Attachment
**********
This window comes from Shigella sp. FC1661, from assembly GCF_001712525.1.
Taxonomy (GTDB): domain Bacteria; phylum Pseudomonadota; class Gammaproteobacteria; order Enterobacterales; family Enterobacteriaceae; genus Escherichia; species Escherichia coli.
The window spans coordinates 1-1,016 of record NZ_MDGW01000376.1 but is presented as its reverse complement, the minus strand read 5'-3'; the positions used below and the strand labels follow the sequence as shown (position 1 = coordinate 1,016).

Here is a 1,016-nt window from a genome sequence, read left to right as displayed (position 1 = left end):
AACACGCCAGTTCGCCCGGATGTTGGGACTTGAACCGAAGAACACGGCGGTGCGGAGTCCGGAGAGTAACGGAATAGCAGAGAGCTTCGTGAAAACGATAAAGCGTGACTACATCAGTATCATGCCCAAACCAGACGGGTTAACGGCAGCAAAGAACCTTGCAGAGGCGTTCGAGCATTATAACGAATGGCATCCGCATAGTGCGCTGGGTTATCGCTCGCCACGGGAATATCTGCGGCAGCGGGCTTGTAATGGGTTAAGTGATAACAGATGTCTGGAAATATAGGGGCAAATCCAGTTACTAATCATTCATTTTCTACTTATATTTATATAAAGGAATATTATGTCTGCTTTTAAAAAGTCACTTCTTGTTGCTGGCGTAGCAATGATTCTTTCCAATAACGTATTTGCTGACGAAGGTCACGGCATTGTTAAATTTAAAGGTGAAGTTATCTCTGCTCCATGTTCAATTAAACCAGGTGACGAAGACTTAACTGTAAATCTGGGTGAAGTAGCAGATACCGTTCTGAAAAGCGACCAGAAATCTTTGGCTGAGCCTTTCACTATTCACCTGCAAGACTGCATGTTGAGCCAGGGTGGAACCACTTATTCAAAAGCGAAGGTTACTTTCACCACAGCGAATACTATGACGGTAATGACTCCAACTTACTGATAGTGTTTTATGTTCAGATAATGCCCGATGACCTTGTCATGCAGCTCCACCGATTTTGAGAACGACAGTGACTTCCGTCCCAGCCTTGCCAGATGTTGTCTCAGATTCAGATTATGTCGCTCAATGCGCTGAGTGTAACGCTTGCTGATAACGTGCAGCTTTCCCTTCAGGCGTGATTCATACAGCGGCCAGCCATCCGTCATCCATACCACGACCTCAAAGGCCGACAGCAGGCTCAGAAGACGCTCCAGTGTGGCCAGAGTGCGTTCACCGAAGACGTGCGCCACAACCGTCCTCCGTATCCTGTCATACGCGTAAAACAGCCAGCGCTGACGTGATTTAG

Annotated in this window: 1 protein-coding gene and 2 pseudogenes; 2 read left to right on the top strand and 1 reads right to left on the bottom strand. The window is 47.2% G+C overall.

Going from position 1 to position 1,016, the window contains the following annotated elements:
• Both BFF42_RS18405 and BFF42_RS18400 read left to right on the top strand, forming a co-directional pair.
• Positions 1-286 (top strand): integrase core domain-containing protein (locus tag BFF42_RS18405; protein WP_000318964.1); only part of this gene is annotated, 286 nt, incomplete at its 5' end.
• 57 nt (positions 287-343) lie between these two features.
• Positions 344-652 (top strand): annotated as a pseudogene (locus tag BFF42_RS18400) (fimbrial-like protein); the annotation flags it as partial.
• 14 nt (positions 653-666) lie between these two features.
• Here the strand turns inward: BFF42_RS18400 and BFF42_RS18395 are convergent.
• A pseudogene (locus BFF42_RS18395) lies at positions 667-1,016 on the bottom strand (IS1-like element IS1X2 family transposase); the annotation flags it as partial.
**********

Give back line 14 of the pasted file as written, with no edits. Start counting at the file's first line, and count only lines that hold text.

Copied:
• A pseudogene (locus BFF42_RS18395) lies at positions 667-1,016 on the bottom strand (IS1-like element IS1X2 family transposase); the annotation flags it as partial.